You can exclude specific files and locations. Personally, I find that extremely useful, and the only reason that I’d continue using MSE. It does seem to work: I excluded my zoo before I did a full scan, and none of my zoo disappeared when I did the full scan. However, for most users, the simple existence of that option could signal a loophole. If I was a blackhat, first thing I’d do is find out how to exclude myself from the scanner. (There is also an option to exclude certain file types.)
So I did a full scan. That took over eight hours. I don’t know exactly how long it took, I finally had to give up and leave it running. MSE doesn’t report how long it took to do a scan, it only reports what it found. (I suspect the total run was around ten or eleven hours. MSE reports that a full scan can take up to an hour.)
While MSE is running it really bogs down the machine. According to task manager it doesn’t take up much in the way of machine cycles, but the computer sure isn’t responsive while it’s on.
When I came back and found it had finished, the first thing it wanted me to do was send a bunch of suspect files to Microsoft. The files were all from my email. On the plus side, the files were all messages that reported suspect malware or Websites, so it’s possible that we could say MSE is doing a good job in scanning files and examining archives. (On the other hand, every single message was from Sunbelt Software. This could be coincidence, but it is also a fact that Sunbelt makes competing AV software, and was formerly associated with a company that Microsoft bought in its race to produce AV and anti-spyware components.)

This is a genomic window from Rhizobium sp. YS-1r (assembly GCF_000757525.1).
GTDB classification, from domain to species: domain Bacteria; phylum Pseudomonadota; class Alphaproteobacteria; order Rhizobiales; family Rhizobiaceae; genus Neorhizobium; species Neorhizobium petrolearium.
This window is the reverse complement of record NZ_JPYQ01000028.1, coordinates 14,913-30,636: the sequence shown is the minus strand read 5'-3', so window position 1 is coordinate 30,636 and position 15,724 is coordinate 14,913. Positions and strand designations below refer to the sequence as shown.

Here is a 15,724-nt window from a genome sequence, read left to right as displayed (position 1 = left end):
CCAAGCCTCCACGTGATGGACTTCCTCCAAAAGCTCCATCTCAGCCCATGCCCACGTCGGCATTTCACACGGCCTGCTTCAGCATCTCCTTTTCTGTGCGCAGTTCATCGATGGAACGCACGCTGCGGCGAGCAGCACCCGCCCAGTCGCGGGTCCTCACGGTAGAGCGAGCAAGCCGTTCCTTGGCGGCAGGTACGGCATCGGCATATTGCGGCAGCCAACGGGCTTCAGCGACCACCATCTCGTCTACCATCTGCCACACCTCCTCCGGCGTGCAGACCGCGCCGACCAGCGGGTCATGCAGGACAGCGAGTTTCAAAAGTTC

Then I started to go through what Microsoft said it found, in order to determine what I had lost.
The first item on the list was rated severe. Apparently I had failed to notice six copies of the EICAR test file on my machine.
Excuse me? The EICAR test file? A severe threat? Microsoft, you have got to be kidding. And the joke is not funny.
The EICAR test file is a test file. If anyone doesn’t know what it is, read about it at EICAR, or at Wikipedia if you don’t trust EICAR. It’s harmless. Yes, a compatible scanner will report it, but only to show that your scanner is, in fact, working.
It shouldn’t delete or quarantine all copies it finds on the machine.
After some considerable work, I did find them. They seemed to be the “suspect” messages that Microsoft wanted. And when I tried to recover them, I found that MSE had not quarantined them: they were left in place. So, at the very least, at times MSE lies to you.
(I guess I’d better add my email directory to places for MSE not to scan.)
MSE quarantined some old DOS utilities. It quarantined a bunch of old virus simulators (the ones that show you screen displays, not actual infectors). (Called them weird names, too.)
MSE quarantined Gibson Research‘s DCOMbob.exe. This is a tool for making sure that DCOM is disabled on your machine. Since DCOM was the vector for the Blaster worm (among others), and is really hard to turn off under XP, I find this rather dangerous.
OK, final word is that I can use it. I’ll want to protect certain areas before I do, but that shouldn’t be too much of a concern for most users.
You might want to make sure Microsoft isn’t reading your email …